The closing of a coal power plant in China provided an ideal opportunity to study the effects of air pollution and childhood health. Women who became pregnant after the plant closed had healthier babies than women of the same community who were pregnant while the plant was in full operation.

More than 70% of the electricity in China comes from coal-fired power plants but coal plants are not unique to China. The study was localized to just the area around Tongliang, a city in the southwestern region of China, home to more than 600,000 people. Similar studies may find similar outcomes in areas surrounding other coal-fired facilities around the world.

The research team was led by Dr. Deliang Tang of the Columbia University Center for Children's Environmental Health, a part of the Mailman School of Public Health in New York City. The research compared two elements to measure childhood health in the area surrounding the coal plant, which closed in 2004.

The first element, the pollutant, is polycyclic aromatic hydrocarbons (PAHs), which are a form of air pollution commonly emitted wherever coal is burned. While the Tongliang coal plant was in operation, the level of PAH in the air blanketing the communities surrounding the plant was high. The level of atmospheric PAH declined significantly once the air cleared after the plant's closure.

The second element under examination was brain-derived neurotrophic factor (BDNF), a protein that is crucial for healthy brain development in areas that govern cognition. When a child is exposed to PAH, even in utero, an adduct (joining together) of PAH and DNA is formed. The research team analyzed blood from the umbilical cords of newborns to measure their levels of PAH-DNA and BDNF.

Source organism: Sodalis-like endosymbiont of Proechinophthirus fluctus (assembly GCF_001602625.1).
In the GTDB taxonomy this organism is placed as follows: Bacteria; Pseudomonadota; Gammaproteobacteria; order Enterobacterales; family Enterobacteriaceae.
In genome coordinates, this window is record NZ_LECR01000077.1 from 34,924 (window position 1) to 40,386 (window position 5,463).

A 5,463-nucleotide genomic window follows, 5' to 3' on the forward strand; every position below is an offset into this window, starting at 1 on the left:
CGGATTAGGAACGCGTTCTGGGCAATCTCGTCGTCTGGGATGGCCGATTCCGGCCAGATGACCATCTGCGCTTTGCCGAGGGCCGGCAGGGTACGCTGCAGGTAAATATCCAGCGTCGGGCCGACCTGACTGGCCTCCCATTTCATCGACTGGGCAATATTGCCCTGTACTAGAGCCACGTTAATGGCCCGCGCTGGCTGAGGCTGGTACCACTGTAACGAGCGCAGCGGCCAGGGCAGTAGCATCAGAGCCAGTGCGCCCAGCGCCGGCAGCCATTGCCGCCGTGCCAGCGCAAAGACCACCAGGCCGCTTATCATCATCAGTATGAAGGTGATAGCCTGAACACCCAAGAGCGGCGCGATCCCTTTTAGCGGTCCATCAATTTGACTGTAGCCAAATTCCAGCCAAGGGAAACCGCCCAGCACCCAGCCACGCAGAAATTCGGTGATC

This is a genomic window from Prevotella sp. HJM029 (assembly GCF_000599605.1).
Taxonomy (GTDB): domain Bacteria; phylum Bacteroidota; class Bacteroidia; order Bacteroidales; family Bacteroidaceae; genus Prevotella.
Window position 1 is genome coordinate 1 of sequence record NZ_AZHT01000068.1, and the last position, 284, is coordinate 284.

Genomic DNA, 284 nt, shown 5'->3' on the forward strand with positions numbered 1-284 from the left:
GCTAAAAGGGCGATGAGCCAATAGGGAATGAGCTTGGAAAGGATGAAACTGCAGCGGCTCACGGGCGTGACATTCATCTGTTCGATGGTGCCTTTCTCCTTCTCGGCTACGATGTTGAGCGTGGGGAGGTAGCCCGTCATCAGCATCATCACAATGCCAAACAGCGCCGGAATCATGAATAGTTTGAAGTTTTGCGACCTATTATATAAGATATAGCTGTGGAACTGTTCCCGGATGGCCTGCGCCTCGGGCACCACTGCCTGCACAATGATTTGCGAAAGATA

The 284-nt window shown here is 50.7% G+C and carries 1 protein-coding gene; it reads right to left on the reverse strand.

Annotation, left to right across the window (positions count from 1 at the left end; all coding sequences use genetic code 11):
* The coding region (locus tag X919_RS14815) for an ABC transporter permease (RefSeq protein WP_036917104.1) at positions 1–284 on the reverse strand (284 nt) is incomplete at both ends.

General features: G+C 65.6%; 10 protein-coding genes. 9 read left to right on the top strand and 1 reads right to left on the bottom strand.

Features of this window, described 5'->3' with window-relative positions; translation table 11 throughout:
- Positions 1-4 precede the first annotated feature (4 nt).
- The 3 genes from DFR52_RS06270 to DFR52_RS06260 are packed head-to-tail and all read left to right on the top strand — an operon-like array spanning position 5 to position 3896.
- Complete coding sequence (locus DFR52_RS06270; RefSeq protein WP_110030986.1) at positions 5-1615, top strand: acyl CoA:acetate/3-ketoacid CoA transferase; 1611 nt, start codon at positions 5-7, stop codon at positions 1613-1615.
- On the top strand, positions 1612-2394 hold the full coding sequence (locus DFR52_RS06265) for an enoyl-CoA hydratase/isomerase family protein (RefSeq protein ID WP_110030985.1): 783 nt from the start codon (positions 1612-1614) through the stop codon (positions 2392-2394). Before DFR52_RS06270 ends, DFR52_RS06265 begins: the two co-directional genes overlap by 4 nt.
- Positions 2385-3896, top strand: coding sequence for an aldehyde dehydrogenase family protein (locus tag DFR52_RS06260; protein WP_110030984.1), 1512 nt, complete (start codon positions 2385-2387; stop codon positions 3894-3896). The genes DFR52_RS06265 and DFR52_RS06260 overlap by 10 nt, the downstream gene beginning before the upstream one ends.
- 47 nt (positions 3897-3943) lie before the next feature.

The Gesell Developmental Schedule (GDS) was adapted for use in China in order to measure any developmental delays that might affect the children as they matured. The GDS is a standardized test that assesses a child's development in language, learned behaviors, motor skills, and social adaptation.

The study's findings confirmed some of the researchers' hypotheses:


  • As PAH levels declined after the plant's closure, the level of BDNF increased.
  • The children scored higher in developmental skills after the plant closed.
  • The level of PAH-DNA adducts in cord blood was reduced significantly after plant closure.
  • The average score of motor skills and social adaptation were higher in the post-closure children than those born before the plant closed.

Tang says his team's findings "indicate that regulation can rapidly decrease exposure and improve health outcomes among the most sensitive populations." He considers policy changes based on scientific evidence such as his to be the key to minimizing the health impact of environmental toxins.

Source: Tang, Deliang, et al. "Molecular and Neurodevelopmental Benefits to Children of Closure of a Coal Burning Power Plant in China." PLOS / One. PLOS. Mar 19, 2014. Web. Apr 6, 2014.